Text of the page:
James Aylett: What Schonfeld should have written

Published at
Saturday 17th September, 2011

Hopefully signalling the end of the dithering over whether TechCrunch will remain an entertaining, bitchy and sometimes accurate tech biz gossip site (Heat for the lives of web companies) or begin its gradual slide into tedium and obscurity (The New York Times for…well, for pretty much anything), newly-minted Editor-in-Chief Erick Schonfeld last night publicly accepted Paul Carr’s equally public resignation. It won’t actually be the end of the story, but a standard has been set, on both sides, and with Arrington off worrying about all the things VCs worry about and Carr indulging himself as only the unemployed can, the story at least should have reached a point where the majority of us can just ignore it without undue effort.

But Schonfeld missed a trick in writing such a dry acceptance. Now is the time, after all, to establish the new voice of TechCrunch, which is inevitably going to be different; he could also be taking concrete steps to demonstrate his independence from Arianna OnLine. So here’s what he should have written.

Disclosure: I'm an investor in Paul Carr, in that I've sunk money in two of his past projects. Although I probably made it back by working on Diageo campaigns.

For the last couple of weeks people have painted me variously as evil or inept, a mastermind or a puppet. I’ve never really thought of myself as either, but clearly I have to make a choice. Okay, then: I’ll be evil.

Paul Carr, one of our columnists who was hired for his grandstanding ways and has recently joined the hoardes outside the gate who just don’t understand my evil vision, has decided to fall on his own sword and quit very publicly on TechCrunch. I’m sorry, Paul, but that’s not acceptable.

Paul’s resignation post reads like the brave stand of a man of principle, but the truth is that Paul doesn’t really know what he is talking about. Only the evil genius has principles, long developed as he apprenticed under others. Henchmen can only have loyalty. Of course Carr thinks he is somehow being loyal to Mike, but that’s pointless. You can only have loyalty to someone who is there: henchmen can’t retain loyalty to someone playing the golden harp. They don’t have the imagination.

Naturally there will be changes as I take over the reins and put all the minions back in their traces (for instance, I’m tightening the use of language throughout everything we do, starting with the title: we’re now just CRUNCH, all in capitals like any proper evil organisation). I tried to reach out to Paul and was hoping to have an honest conversation about his future at CRUNCH (probably in Department III). Instead, he blindsided me with his post by publishing it as I was laughing insanely while playing with my pet shark.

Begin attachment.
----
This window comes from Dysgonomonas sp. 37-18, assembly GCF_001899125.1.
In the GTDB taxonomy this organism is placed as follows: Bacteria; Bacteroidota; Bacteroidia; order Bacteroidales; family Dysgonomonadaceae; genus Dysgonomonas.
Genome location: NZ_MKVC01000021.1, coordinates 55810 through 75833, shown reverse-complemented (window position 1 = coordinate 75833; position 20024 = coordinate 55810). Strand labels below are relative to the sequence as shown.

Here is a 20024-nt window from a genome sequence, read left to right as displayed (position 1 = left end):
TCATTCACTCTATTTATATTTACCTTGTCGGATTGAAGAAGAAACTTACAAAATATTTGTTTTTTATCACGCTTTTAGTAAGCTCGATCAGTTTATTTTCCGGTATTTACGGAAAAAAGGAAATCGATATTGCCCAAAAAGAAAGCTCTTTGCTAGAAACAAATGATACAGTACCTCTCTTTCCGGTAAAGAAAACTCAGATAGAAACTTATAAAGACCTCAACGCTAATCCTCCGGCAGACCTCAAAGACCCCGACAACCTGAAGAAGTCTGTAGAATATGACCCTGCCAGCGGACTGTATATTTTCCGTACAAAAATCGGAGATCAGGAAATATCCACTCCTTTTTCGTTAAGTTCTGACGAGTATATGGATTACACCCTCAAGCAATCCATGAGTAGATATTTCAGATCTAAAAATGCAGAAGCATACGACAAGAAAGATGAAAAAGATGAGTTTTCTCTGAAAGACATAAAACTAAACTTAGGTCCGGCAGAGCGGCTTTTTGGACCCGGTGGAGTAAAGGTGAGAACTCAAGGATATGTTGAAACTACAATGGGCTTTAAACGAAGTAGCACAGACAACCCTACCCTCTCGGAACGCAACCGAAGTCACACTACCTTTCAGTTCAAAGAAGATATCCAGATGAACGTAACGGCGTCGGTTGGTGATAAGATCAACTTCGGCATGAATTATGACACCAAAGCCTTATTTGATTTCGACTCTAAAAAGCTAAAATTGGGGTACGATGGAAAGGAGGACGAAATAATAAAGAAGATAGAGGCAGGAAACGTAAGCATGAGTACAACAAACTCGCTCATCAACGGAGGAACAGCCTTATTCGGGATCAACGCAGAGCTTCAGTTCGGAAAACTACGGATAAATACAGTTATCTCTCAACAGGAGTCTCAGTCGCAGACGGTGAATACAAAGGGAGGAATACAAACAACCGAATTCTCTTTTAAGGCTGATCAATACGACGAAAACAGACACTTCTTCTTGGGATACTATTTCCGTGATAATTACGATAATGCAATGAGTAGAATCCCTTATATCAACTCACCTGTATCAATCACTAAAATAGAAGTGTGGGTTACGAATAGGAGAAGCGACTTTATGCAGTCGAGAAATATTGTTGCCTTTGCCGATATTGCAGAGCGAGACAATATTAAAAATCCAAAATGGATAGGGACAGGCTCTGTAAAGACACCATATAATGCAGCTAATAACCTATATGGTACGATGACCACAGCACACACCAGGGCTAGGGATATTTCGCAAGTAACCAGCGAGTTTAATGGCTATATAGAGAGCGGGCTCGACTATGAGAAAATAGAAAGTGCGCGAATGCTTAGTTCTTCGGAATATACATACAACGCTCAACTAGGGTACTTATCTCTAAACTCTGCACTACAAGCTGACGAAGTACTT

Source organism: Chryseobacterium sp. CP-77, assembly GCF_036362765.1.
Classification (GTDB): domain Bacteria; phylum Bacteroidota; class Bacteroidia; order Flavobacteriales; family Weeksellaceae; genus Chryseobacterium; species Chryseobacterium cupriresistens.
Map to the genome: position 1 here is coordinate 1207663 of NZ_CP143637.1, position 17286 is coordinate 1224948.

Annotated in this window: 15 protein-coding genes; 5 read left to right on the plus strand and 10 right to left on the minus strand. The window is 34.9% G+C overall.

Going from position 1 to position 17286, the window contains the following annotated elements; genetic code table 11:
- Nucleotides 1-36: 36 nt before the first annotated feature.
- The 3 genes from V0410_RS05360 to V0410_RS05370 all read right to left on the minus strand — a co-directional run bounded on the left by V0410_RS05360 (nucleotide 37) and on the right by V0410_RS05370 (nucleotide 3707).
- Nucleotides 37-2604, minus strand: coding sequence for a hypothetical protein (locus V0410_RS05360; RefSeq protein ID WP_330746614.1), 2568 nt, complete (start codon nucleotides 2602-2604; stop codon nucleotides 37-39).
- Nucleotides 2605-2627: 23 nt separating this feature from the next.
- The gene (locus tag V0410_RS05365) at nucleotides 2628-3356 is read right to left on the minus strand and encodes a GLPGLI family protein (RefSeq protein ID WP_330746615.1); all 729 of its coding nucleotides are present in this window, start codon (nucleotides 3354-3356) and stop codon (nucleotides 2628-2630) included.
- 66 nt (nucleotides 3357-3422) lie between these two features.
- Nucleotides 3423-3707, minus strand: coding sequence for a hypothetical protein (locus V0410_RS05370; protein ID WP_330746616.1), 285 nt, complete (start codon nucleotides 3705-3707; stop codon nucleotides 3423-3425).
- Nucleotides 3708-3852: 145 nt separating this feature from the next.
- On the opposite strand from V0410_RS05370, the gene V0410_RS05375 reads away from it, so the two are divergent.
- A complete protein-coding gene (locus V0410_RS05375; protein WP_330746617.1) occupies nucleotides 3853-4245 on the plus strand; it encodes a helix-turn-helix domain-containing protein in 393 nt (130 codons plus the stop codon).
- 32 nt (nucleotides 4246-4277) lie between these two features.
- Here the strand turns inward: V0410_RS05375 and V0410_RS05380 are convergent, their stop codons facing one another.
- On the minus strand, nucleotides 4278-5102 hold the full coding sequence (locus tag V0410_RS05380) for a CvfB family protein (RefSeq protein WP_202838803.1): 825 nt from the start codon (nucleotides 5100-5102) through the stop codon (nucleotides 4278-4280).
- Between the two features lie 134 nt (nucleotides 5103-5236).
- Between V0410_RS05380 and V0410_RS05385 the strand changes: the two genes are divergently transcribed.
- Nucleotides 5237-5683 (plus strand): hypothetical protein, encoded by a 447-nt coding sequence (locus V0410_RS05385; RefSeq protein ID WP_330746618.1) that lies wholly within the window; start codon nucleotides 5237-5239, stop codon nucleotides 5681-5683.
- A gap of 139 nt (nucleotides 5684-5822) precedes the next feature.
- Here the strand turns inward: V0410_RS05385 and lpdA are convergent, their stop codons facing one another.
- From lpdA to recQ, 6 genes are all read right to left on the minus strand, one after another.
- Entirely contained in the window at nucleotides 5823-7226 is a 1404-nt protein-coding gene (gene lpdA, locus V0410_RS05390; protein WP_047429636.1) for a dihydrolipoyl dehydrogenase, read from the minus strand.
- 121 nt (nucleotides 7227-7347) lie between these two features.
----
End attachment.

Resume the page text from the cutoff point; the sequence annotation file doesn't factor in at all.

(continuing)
In any other organisation, Paul would have been dealt with long ago. And his post would be taken down. But I will let it stand. When Paul was hired, he was promised that he could write anything and it would not be censored, even if it was disparaging to TechCrunch. I will still honor that agreement. But obviously there are forms I have to go through: I’ve changed the locks at CRUNCHQ, I’ve told all the other henchmen (and women) that Paul is a potential trouble source, and that they should disconnect from him. Also, I don’t want to brag, but I called in a couple of favours and…well, let’s just say that Paul probably shouldn’t go anywhere near Reno for a few years.

I am also not going to get into all the details of what happened behind the scenes during the drama which unfolded in the past few weeks here. But I will say this: to suggest that Arianna appointed me editor single-handedly is untrue. It took me weeks of preparation, thousands of dollars in bribes, and the tactical seduction of a judge on the Second Circuit. There must have been at least six hands involved. Possibly seven if we include a clerk hitting the light switch at the wrong time.

So I think we’ll all just have to agree to disagree on that one. Paul, you may think your hard work under Mike entitled you to certain benefits such as the right to leave at a time of your chosing. But when one chief succeeds another…well, we all know what happens to those who speak up for the old regime. So in fact I don’t have to accept your resignation; that was just you publishing your exit interview. In fact, if you think back carefully to that time when you “decided” you wouldn’t stay if Mike’s wishes weren’t honoured…your Diet Coke tasted a bit funny that night, didn’t it Paul? And when you went to bed, was your head spinning with rage, or with something else? I was there, Paul. I was there.